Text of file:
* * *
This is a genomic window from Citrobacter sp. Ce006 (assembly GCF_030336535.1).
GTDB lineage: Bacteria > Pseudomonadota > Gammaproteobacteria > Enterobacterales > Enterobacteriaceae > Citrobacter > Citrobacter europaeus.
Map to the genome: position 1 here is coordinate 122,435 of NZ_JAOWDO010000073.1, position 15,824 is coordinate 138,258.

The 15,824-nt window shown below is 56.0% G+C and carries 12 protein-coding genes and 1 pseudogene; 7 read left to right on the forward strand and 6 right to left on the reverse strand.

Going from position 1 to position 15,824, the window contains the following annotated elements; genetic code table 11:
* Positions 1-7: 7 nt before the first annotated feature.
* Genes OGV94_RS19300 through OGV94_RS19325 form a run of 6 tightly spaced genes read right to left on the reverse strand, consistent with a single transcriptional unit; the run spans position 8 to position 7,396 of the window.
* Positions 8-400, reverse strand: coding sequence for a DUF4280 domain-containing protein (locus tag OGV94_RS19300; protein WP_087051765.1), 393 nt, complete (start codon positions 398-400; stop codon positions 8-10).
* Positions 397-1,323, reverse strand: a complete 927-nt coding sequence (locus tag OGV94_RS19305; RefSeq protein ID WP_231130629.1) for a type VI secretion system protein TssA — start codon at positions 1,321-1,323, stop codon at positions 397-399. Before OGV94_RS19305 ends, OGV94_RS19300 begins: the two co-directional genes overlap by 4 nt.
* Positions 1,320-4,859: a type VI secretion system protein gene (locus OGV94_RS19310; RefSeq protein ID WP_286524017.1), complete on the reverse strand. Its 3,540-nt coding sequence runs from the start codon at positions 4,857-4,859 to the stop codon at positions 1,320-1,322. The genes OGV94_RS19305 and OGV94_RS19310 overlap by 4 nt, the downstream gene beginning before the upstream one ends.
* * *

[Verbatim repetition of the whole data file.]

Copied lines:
This is a genomic window from Citrobacter sp. Ce006 (assembly GCF_030336535.1).
GTDB lineage: Bacteria > Pseudomonadota > Gammaproteobacteria > Enterobacterales > Enterobacteriaceae > Citrobacter > Citrobacter europaeus.
Map to the genome: position 1 here is coordinate 122,435 of NZ_JAOWDO010000073.1, position 15,824 is coordinate 138,258.

The 15,824-nt window shown below is 56.0% G+C and carries 12 protein-coding genes and 1 pseudogene; 7 read left to right on the forward strand and 6 right to left on the reverse strand.

Going from position 1 to position 15,824, the window contains the following annotated elements; genetic code table 11:
* Positions 1-7: 7 nt before the first annotated feature.
* Genes OGV94_RS19300 through OGV94_RS19325 form a run of 6 tightly spaced genes read right to left on the reverse strand, consistent with a single transcriptional unit; the run spans position 8 to position 7,396 of the window.
* Positions 8-400, reverse strand: coding sequence for a DUF4280 domain-containing protein (locus tag OGV94_RS19300; protein WP_087051765.1), 393 nt, complete (start codon positions 398-400; stop codon positions 8-10).
* Positions 397-1,323, reverse strand: a complete 927-nt coding sequence (locus tag OGV94_RS19305; RefSeq protein ID WP_231130629.1) for a type VI secretion system protein TssA — start codon at positions 1,321-1,323, stop codon at positions 397-399. Before OGV94_RS19305 ends, OGV94_RS19300 begins: the two co-directional genes overlap by 4 nt.
* Positions 1,320-4,859: a type VI secretion system protein gene (locus OGV94_RS19310; RefSeq protein ID WP_286524017.1), complete on the reverse strand. Its 3,540-nt coding sequence runs from the start codon at positions 4,857-4,859 to the stop codon at positions 1,320-1,322. The genes OGV94_RS19305 and OGV94_RS19310 overlap by 4 nt, the downstream gene beginning before the upstream one ends.